Print friendly version
Other Names for this Disease
- Cleft spine
- Open spine
- Spinal dysraphism
Related DiseasesMore Related Diseases
See Disclaimer regarding information on this site. Some links on this page may take you to organizations outside of the National Institutes of Health.
neural tube defect in which the bones of the spinal column do not close completely around the developing nerves of the spinal cord during the development of the embryo. As a result, part of the spinal cord may stick out through an opening in the spine, leading to permanent nerve damage. Children born with spina bifida often have a fluid-filled sac on their back covered by skin. If the sac contains part of the spinal cord and its protective covering, it is known as a myelomeningocele; if it does not, it is known as a meningocele. The signs and symptoms range from mild to severe (depending on the location and extent of spinal cord involvement) and can include a loss of feeling below the level of the opening; weakness or paralysis of the feet or legs; problems with bladder and bowel control; hydrocephalus; and learning problems. With surgery and other forms of treatment, many people with spina bifida live into adulthood. There is also a milder form of the condition called spina bifida occulta.Spina bifida is a type of
Last updated: 5/9/2011
- Spina bifida. Genetics Home Reference. February 2011; http://ghr.nlm.nih.gov/condition/spina-bifida. Accessed 5/9/2011.
Your Questions Answeredby the Genetic and Rare Diseases Information Center
Please contact us with your questions about Spina bifida. We will answer your question and update these pages with new resources and information.
- You can obtain comprehensive information on this topic from the Centers for Disease Control and Prevention (CDC). The CDC is recognized as the lead federal agency for developing and applying disease prevention and control, environmental health, and health promotion and education activities designed to improve the health of the people of the United States. Click on the link to read information on this condition.
- Genetics Home Reference (GHR) contains information on Spina bifida. This website is maintained by the National Library of Medicine.
- MedlinePlus was designed by the National Library of Medicine to help you research your health questions, and it provides more information about this topic. Click on the link to view this information.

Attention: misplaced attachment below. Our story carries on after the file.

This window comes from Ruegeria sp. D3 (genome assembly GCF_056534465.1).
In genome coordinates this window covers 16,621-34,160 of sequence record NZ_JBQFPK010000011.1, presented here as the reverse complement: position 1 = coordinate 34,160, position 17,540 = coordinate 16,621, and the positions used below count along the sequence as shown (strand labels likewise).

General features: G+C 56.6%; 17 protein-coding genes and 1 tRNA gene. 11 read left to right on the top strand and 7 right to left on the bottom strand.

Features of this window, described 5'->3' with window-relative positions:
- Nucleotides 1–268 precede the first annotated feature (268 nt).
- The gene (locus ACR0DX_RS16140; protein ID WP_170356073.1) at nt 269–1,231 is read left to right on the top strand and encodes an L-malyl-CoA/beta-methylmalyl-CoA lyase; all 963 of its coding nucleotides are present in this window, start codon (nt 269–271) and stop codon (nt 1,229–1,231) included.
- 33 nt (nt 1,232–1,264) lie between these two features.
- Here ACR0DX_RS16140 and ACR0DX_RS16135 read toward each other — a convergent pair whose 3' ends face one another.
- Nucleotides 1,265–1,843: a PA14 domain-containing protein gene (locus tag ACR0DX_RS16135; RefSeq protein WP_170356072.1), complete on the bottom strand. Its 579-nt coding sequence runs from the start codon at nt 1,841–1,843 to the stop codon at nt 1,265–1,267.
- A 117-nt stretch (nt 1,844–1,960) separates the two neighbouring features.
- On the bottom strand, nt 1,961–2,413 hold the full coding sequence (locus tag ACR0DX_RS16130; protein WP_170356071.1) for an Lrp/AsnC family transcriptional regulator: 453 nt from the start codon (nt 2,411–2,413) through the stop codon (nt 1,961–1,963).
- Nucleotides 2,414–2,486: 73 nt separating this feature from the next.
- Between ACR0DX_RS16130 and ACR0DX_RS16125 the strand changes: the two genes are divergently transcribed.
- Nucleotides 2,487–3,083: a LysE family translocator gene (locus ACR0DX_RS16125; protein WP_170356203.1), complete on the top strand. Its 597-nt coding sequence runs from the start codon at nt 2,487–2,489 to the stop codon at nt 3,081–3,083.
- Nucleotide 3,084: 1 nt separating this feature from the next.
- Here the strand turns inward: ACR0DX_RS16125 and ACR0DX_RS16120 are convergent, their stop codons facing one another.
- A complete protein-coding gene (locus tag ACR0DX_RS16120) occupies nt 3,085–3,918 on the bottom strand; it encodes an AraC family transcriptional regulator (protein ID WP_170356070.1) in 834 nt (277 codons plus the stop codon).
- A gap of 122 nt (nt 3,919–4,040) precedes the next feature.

- The Merck Manuals Online Medical Library provides information on this condition. Click on the link to view the information.
- The National Institute of Neurological Disorders and Stroke (NINDS) collects and disseminates research information related to neurological disorders. Click on the link to view information on this topic.
- The National Organization for Rare Disorders (NORD) is a federation of more than 130 nonprofit voluntary health organizations serving people with rare disorders. Click on the link to view information on this topic.
In Depth Information
- Medscape Reference provides information on this topic. Click on the link to view this information. You may need to register to view the medical textbook, but registration is free.
- The Online Mendelian Inheritance in Man (OMIM) database contains genetics resources that discuss Spina bifida. Click on the link to go to OMIM and review these resources.
- Orphanet is a European reference portal for information on rare diseases and orphan drugs. Access to this database is free of charge.
- PubMed is a searchable database of medical literature and lists journal articles that discuss Spina bifida. Click on the link to view a sample search on this topic.
Resources for Kids
- The Family Village Web site has a state by state list of summer camps for kids and teens with a variety of medical conditions, including cancer, skin conditions, bleeding disorders, diabetes, physical or intellectual disability and others.